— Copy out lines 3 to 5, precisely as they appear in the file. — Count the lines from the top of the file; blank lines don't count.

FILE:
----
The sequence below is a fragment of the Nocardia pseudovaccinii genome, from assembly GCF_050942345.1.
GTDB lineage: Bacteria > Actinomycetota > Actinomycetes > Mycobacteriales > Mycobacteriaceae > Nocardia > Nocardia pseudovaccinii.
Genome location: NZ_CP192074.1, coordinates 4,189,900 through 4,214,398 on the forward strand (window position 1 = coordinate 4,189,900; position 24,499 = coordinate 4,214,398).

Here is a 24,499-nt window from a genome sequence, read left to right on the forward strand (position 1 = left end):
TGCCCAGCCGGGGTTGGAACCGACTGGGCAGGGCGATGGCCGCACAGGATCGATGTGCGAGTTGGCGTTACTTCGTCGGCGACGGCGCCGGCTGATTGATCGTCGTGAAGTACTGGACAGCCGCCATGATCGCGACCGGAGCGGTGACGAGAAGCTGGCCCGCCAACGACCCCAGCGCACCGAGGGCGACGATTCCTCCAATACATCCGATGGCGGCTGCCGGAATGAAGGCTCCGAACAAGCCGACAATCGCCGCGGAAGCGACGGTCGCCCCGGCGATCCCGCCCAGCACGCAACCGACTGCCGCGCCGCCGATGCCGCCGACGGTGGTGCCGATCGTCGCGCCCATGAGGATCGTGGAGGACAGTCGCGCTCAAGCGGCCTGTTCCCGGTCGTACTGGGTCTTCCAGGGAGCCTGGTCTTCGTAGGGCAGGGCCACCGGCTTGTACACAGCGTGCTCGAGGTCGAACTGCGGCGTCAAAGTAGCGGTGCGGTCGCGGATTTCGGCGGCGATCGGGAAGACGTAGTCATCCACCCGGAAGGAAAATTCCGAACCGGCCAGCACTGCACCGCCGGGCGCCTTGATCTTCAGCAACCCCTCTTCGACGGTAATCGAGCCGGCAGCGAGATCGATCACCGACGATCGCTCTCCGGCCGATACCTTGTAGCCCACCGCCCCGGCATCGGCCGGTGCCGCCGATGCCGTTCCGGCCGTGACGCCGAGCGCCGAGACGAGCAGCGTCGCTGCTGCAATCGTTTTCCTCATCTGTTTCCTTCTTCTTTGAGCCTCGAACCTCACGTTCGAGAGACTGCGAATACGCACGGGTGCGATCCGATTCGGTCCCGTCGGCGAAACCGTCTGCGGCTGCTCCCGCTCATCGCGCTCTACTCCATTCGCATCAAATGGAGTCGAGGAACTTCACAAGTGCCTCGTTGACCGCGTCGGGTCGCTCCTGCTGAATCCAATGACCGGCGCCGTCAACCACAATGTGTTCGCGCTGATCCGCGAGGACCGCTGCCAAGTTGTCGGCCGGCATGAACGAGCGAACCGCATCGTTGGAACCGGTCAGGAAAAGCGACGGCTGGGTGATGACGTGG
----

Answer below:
Genome location: NZ_CP192074.1, coordinates 4,189,900 through 4,214,398 on the forward strand (window position 1 = coordinate 4,189,900; position 24,499 = coordinate 4,214,398).

Here is a 24,499-nt window from a genome sequence, read left to right on the forward strand (position 1 = left end):
TGCCCAGCCGGGGTTGGAACCGACTGGGCAGGGCGATGGCCGCACAGGATCGATGTGCGAGTTGGCGTTACTTCGTCGGCGACGGCGCCGGCTGATTGATCGTCGTGAAGTACTGGACAGCCGCCATGATCGCGACCGGAGCGGTGACGAGAAGCTGGCCCGCCAACGACCCCAGCGCACCGAGGGCGACGATTCCTCCAATACATCCGATGGCGGCTGCCGGAATGAAGGCTCCGAACAAGCCGACAATCGCCGCGGAAGCGACGGTCGCCCCGGCGATCCCGCCCAGCACGCAACCGACTGCCGCGCCGCCGATGCCGCCGACGGTGGTGCCGATCGTCGCGCCCATGAGGATCGTGGAGGACAGTCGCGCTCAAGCGGCCTGTTCCCGGTCGTACTGGGTCTTCCAGGGAGCCTGGTCTTCGTAGGGCAGGGCCACCGGCTTGTACACAGCGTGCTCGAGGTCGAACTGCGGCGTCAAAGTAGCGGTGCGGTCGCGGATTTCGGCGGCGATCGGGAAGACGTAGTCATCCACCCGGAAGGAAAATTCCGAACCGGCCAGCACTGCACCGCCGGGCGCCTTGATCTTCAGCAACCCCTCTTCGACGGTAATCGAGCCGGCAGCGAGATCGATCACCGACGATCGCTCTCCGGCCGATACCTTGTAGCCCACCGCCCCGGCATCGGCCGGTGCCGCCGATGCCGTTCCGGCCGTGACGCCGAGCGCCGAGACGAGCAGCGTCGCTGCTGCAATCGTTTTCCTCATCTGTTTCCTTCTTCTTTGAGCCTCGAACCTCACGTTCGAGAGACTGCGAATACGCACGGGTGCGATCCGATTCGGTCCCGTCGGCGAAACCGTCTGCGGCTGCTCCCGCTCATCGCGCTCTACTCCATTCGCATCAAATGGAGTCGAGGAACTTCACAAGTGCCTCGTTGACCGCGTCGGGTCGCTCCTGCTGAATCCAATGACCGGCGCCGTCAACCACAATGTGTTCGCGCTGATCCGCGAGGACCGCTGCCAAGTTGTCGGCCGGCATGAACGAGCGAACCGCATCGTTGGAACCGGTCAGGAAAAGCGACGGCTGGGTGATGACGTGG